There’s also a scene where Gandalf is rescued from Saruman by the eagle Gwaihir because Radagast told birds and beasts where Gandalf was going to be. That section reminded me of Harry Potter and how Voldemort always underestimated people he thought were less powerful than him. Sauruman used Radagast to unknowingly trick Gandalf into going to Isengard. Saruman underestimated Radagast and never thought that he would be the reason Gandalf was able to escape.
BOTTOM LINE: Completely irresistible. This might be my favorite book of the trilogy. It’s our introduction to the wonderful world of Middle Earth. It holds the first glimpse of Rivendell; it cements the lifelong friendships between the members of the fellowship, and takes us on a trip through the hallowed woods of Lothlórien. We meet Tom Bombadil, attend a party in the Shire, and above all else we see the strength it takes to for someone to sacrifice themself for the good of others. 
"It's a dangerous business, Frodo going out of your door," he (Bilbo) used to say. "You step into the road, and if you don't keep your feet, there's no knowing where you might be swept off to." 

"Elves seldom give unguarded advice, for advice is a dangerous gift, even from the wise to the wise, and all courses may run ill."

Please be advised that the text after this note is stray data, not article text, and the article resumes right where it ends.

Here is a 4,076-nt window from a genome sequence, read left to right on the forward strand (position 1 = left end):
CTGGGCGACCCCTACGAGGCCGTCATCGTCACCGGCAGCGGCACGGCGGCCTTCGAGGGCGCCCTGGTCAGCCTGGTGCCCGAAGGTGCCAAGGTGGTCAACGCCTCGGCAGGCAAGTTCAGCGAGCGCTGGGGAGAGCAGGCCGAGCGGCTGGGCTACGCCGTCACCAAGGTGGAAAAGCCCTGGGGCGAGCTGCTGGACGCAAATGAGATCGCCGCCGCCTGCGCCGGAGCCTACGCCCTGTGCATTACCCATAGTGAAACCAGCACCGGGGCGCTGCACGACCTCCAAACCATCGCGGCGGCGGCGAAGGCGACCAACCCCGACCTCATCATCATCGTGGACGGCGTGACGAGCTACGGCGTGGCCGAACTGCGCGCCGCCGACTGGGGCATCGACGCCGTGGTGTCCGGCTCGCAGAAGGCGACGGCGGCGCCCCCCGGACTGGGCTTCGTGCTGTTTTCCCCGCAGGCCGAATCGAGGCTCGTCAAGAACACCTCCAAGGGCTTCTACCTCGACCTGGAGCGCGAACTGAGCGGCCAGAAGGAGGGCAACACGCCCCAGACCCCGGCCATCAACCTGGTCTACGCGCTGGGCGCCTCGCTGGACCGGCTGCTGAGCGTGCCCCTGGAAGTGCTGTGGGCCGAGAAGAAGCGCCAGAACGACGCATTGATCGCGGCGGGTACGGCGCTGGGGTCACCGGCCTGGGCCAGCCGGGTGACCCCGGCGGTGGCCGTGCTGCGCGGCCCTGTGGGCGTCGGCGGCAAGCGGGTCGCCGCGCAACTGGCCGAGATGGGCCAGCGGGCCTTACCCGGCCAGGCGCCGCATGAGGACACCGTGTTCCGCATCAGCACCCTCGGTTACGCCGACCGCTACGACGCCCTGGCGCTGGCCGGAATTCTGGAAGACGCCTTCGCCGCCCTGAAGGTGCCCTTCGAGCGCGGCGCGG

"A hunted man sometimes wearies of distrust and longs for friendship."

"He breaks a thing to find out what it is has left the path of wisdom."

"Faithless is he that says farewell when the road darkens."

"The world is indeed full of peril, and in it there are many dark places; but still there is much that is fair, and though in all lands love is now mingled with grief, he grows perhaps the greater."
 A few tidbits where the book differs from the film: 

- Frodo was orphaned when both his parents drowned.

- He and Bilbo have the same birthday, September 22, and when Bilbo turned 111 Frodo turned 33, which is the age when hobbits officially become an adult.
- Almost 20 years go by between Bilbo leaving the Shire and Frodo leaving. He was 50 when he started out on the journey.
- He sold Bag End before he left.
- Merry and Pippin were always planning on going, it wasn't a last minute thing.
- They stop at Farmer Maggot's house and then he drives them to the ferry.
- The Elf Glorfindel met the hobbits and Strider, not Arwen and Gandalf is the one who made the water turn into horses during the flood that scares the Ringwraiths off.
- Aragorn and Bilbo were great friends. They had been at Rivendell together for a long time and Bilbo called him the Dunadan.
- Aragorn was the one who found Gollum and took him to the elves.
- Gandalf was in Gondor when he found info about the ring in scrolls Isildur wrote.
- After Gwaihir Eagle saves Gandalf he takes him to Rohan where Gandalf gets Shadowfax.
- The Hobbits spend two months in Rivendell after Elrond's Council before embarking on their journey.
SIDENOTE: The decision to make the Hobbit into a trilogy seemed silly to me, but re-reading this trilogy helped explain that decision. There’s so much in Hobbit movies that is discussed during Lord of the Rings. They talk about what Gandalf was doing during that time period and so it made sense to add it into those movies.